5. Closing activities:

Parachute play

Song: I think you’re wonderful, by Red Grammer

Snack

Peacefulness – Rumble in the Jungle by Maryam Master

PEACEFULNESS is being calm and fair. It is respecting others and their differences.

With peacefulness people around you feel calm and safe. Without peace there is fighting, people get hurt and aren’t safe. Fighting doesn’t solve problems, but with peacefulness many problems can be solved.

Peace in the world begins with peace in your heart.

You practice peacefulness when you talk things out, listen to the other person, then look for a peaceful solution. You also practice peacefulness when you speak gently and avoid violent actions.

(Adapted from the Virtues Project)

1. Opening activities:

Songs: If you’re happy and you know (jungle edition) and The animal boogie (Barefoot Books)

Yoga: Simple kids yoga inspired by Super Stretch Yoga (2-3 poses and breathing exercises)

  • First let’s breathe! Sit with your legs crossed and breathe in as your arms go up; breathe out as your arms come down. Make sure to breath in and out slowly, this calms you down and gets you ready for the rest of the day. Try again.
  • Then standing, breathe in as you reach up for the sky; breathe out as you bend over and tickle your toes – just let your head hang. One more time.
  • Now pretend to be a dog and wag your tail – put your paws down on the ground, turn your bottom to the sky and wag your tail and stretch your whole body.
  • Let’s calm down again and sit down and breathe. Sit cross legged; breathe in as your arms go up; breathe out as your arms come down.

2. Virtue introduction and examples

Welcome song: Who’s at Virtues in the Village today?

3. Story: Rumble in the Jungle, by Maryam Master

Reading: Eric the elephant and Joe the ant just don’t see eye to eye. They argue over who owns the jungle. Can they look beyond their differences and learn to share?

4. Craft: Elephant and ant finger puppets. For paper cut-outs see pictures below.

5. Practice activity: after learning the words to the song ‘Teaching Peace’ by Red Grammer, we put on our finger puppet sing the song.  During the part where it counts 1, 2, 3, 4 we march through the room in a line.

6. Closing activities:

Song: I think you’re wonderful, by Red Grammer

Snack

Teaching Peace Lyrics

Teaching Peace
All the world around
You and me, every city every town
One by one, in our work and in our play
We are teaching peace by what we do and what we say

So take my hand, and come along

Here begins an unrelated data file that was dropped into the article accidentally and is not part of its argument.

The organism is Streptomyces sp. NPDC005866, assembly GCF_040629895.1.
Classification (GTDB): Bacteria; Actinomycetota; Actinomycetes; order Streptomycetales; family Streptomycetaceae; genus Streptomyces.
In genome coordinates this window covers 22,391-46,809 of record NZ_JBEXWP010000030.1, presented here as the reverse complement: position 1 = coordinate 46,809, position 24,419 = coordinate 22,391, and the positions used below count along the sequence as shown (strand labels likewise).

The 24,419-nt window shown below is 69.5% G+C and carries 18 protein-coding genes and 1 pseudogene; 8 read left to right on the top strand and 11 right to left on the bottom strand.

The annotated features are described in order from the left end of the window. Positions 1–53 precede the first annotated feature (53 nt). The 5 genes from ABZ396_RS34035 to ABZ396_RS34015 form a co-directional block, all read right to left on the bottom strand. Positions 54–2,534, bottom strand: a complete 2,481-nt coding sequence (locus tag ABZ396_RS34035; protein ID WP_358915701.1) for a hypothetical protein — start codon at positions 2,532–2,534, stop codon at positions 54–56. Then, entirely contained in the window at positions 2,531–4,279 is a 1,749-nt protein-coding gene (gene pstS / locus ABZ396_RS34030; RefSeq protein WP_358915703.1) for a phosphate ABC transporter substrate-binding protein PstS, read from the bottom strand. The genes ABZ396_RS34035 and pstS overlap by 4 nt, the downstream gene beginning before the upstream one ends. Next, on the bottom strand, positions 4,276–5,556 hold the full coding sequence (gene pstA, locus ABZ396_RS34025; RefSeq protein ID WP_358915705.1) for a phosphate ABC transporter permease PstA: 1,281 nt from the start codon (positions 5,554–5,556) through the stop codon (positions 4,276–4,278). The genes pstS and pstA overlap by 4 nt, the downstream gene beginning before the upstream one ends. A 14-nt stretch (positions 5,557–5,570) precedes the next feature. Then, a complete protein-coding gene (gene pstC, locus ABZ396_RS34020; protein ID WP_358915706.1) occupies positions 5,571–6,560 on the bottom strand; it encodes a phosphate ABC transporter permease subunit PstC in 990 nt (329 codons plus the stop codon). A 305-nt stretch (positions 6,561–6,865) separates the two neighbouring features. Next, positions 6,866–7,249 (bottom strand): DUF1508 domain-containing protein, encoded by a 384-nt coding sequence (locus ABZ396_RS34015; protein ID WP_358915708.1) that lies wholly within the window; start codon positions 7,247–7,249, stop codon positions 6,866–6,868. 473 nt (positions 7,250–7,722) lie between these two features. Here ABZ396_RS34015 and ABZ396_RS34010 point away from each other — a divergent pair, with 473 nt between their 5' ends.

Its time to sing the world a brand new song
Heart to heart, friend to friend
Traveling all around the world and back again.

So take my hand, and come along
It’s time to sing the world a brand new song
So sing it loud and sing it clear
All together now so everyone can hear.

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Fold small paper in half, draw half an elephant outline with its body on the side of the fold and a semi circle where the trunk is. Cut out, open up and let kids color

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Fold small paper, draw half an ant outline with its body over the fold and two semi circles for eyes. Cut out, let kids color and add pipe cleaners for legs.

Kindness – The Spiffiest/Smartest Giant in Town

KINDNESS is showing you care about other people, it is doing things to help them and make them happy. It is looking for ways to help others.

You are kind when you are concerned about other people and want to make their life better. You are kind when you treat yourself and others gently, or when you notice when someone needs care and do something to help them.

Kindness makes the world a nicer place, because it makes people happier.

Let’s practice saying KIND-NESS!

(Adapted from the Virtues Project)

1. Opening activities:

Warm-up songs: If you’re happy and you know it (Jungle Edition) and  The animal boogie (Barefoot Books)

Yoga: Simple kids yoga inspired by Super Stretch Yoga

  • First let’s breathe! Sit with your legs crossed and breathe in as your arms go up; breathe out as your arms come down. Make sure to breath in and out slowly, this calms you down and gets you ready for the rest of the day. Try again.
  • Then standing, breathe in as you reach up for the sky; breathe out as you bend over and tickle your toes – just let your head hang. One more time.
  • Now pretend to be a dog and wag your tail – put your paws down on the ground, turn your bottom to the sky and wag your tail and stretch your whole body.
  • Let’s calm down again and sit down and breathe. Sit cross legged; breathe in as your arms go up; breathe out as your arms come down.

2. Virtue introduction and examples

Welcome song: Who’s at Virtues in the Village today?

3. Story: The Smartest Giant in Town, by Julia Donaldson

Reading: This is a story about George, a scruffy giant, who gets a new outfit.

Activity: Using a tie and a belt, and if available giraffe and dog masks, we act out the 2 scenes involving the giraffe (and tie) and dog (and belt). An adult pretends to be the giraffe then dog, and the ‘giant’ kids will practice helping the cold giraffe with a tie, and the dog cross the mud with a belt.